No. CCX. constitute but a very immaterial por Progress of Architecture in England tion of a Telegraphic Dictionary; in the reign of Queen ANNE. and a Telegraph of single power (Continued from p. 415.) will, beyond this, be of no fartber ST JOHN'S Church, Westminster. service than the present defective one, Notwithstanding Vanbrugh ap. which can give no more, like it, than pears to have been indifferent as to one figure at a time. The Dictiona- what point be placed the allar end ries already in print have, in general, of his Chapel at Bleuheim, he vil four, and in most instances, tive fi- this occasion has been scrupulously


lo very


correct, as we find his West end, streets, each leading to the four fronts: North entrance, South ditto, and East that on the North (North now Church or altar end. Our Knight's essaying to street,) and that on the East (Eastwield the pen as well as compasses, each street,) only are built, the two others with equal power, raised against him not marked out: the North side of maoy enemies, as scurrilists, lam area the only part likewise built upon. poonists, and doggrel mongers:among Elevations: North side; considered their Icen hits in this way this com as chief entrance, which is on a grand parison seems to have taken the lead; flight of steps, with paces, or land

* St. Jobu's Church bears the idea of ings, oblong and circular, leading into an elephant thrown upon its back," a Doric portico in three divisions ever concluding in one general cha- rising the height of elevation, inclosa racter as markiog all his works ing iwo tiers ; first for three door“ Lie heavy on him, Earth, for he ways(left and right, others for towers),

Laid many a heavy load on thee !" second for windows lighting the inteOn our part we must observe, if so rior. Left and right of the portico is lidity, boldness of features, original run out with two Doric pilasters, and desigo, and one prevailing air of gran- between them iwo tiers ; first, doordeur, which governed his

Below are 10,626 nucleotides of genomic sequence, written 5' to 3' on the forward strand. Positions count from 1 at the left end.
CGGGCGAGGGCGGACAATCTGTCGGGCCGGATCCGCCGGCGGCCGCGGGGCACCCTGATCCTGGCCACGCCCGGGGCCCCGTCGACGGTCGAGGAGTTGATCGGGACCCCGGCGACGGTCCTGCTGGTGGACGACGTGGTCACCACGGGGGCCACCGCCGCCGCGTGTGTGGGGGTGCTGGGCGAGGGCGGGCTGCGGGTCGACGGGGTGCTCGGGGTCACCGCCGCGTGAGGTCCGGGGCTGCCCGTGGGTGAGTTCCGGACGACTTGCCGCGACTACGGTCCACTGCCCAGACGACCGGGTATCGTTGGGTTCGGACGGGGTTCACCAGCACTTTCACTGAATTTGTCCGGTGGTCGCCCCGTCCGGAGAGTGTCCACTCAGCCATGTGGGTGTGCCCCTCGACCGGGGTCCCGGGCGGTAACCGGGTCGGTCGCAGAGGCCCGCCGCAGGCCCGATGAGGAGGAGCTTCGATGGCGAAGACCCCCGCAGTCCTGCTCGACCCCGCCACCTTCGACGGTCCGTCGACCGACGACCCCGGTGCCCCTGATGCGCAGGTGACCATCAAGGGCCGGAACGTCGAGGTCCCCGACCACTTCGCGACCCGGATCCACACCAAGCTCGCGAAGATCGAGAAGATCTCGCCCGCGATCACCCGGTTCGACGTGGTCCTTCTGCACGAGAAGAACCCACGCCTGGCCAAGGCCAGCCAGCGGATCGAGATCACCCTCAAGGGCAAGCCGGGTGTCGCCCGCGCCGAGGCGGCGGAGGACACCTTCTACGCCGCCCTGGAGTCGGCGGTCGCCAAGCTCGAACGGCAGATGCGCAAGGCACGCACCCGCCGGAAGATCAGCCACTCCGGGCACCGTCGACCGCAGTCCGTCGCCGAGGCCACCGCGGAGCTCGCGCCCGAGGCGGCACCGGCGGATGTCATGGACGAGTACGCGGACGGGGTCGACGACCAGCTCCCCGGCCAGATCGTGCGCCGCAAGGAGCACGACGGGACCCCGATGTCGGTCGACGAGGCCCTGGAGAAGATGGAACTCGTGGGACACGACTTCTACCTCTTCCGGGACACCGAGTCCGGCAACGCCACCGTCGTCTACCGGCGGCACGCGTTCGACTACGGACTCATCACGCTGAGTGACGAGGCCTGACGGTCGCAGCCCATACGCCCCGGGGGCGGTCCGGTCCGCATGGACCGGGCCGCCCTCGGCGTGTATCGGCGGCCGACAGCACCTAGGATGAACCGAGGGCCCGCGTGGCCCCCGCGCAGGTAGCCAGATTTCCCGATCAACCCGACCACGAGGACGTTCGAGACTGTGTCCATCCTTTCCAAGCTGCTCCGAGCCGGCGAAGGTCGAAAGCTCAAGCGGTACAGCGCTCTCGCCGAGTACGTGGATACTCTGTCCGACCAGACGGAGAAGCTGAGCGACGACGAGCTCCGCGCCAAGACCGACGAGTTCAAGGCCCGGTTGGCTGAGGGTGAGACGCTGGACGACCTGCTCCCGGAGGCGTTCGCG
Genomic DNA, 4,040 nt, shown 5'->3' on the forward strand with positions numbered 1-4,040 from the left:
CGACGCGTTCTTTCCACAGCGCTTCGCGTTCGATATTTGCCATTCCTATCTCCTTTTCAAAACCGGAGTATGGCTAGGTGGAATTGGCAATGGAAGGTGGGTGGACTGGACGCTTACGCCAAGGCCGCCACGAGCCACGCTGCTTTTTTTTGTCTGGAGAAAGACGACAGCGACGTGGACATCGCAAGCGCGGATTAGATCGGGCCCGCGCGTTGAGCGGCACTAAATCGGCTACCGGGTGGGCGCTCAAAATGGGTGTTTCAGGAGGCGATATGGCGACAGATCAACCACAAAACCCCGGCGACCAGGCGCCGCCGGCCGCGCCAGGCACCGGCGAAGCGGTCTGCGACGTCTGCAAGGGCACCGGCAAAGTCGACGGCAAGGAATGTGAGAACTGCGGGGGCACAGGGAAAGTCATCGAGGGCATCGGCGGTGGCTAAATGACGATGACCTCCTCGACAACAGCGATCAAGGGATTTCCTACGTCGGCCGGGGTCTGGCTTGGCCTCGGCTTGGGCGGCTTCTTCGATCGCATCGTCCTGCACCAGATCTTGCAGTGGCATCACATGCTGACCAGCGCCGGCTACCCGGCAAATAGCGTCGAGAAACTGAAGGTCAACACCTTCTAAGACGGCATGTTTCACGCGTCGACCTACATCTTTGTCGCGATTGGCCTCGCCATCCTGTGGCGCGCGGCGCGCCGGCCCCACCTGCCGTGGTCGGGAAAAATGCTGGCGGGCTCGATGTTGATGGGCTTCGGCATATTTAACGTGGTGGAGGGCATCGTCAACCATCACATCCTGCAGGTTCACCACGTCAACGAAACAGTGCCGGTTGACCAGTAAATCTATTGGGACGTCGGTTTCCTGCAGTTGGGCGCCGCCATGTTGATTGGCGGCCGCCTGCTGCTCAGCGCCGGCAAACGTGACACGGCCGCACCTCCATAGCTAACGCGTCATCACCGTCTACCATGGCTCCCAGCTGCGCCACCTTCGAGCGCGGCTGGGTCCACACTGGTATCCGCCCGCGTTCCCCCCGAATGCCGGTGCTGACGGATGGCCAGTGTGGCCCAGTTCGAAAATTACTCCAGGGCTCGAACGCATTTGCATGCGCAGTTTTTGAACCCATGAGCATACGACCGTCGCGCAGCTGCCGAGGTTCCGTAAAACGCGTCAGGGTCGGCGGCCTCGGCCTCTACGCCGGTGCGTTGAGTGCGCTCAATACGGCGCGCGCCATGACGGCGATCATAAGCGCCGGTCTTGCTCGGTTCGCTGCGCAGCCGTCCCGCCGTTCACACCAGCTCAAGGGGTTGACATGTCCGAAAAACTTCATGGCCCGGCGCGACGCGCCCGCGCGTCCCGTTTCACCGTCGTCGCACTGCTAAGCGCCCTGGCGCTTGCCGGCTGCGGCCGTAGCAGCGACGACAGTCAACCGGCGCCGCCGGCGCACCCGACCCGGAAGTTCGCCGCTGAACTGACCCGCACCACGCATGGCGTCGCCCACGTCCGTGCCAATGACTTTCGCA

hand where. way, second, window, each however erer he laid down his mighty loadfor decorations to first story of towers. wbat genius then is free, what art can A large and consequent pediment takes merit

praise, or what superior skill place, directing the springing and deever truly receive the meed of uni- clining lines; but at one third of their versal approbation. With us the due centrical unity, a large opening is turn of thinking is far otherwise; we left for balustrade, centered byao assovenerate the name of Vapbrugb, we ciation of small Iopic pilasters with an laud his labours, and we duly appre- archedperforatedopening,pedimented, ciate his every architectural example, and a pedestal for a statue.

In a reand none perhaps with greater salis- ceding portion, and rising on side faction than the object before us. walls of building, the roof is seen, Thus our opinion may, in some de- making out in most curious sort gree, either dispel the cloud of oblo the other afore-mentioned deficiency quy hanging over bis memory, or of general pediment. This munaucousign our own perverted predilec vre in architecture is one of our tions with those of the good Knight's, Knight's peculiarsirokes of art; it may to be crushed under one common cen be called an irregularity, and not sure, beaped upou us both by scrib. strictly partaking of that more seris blers, and wall constructors, supposing ous or ecclesiastical massing of the they claim no other designation. lines so noticeable on the catirewhole: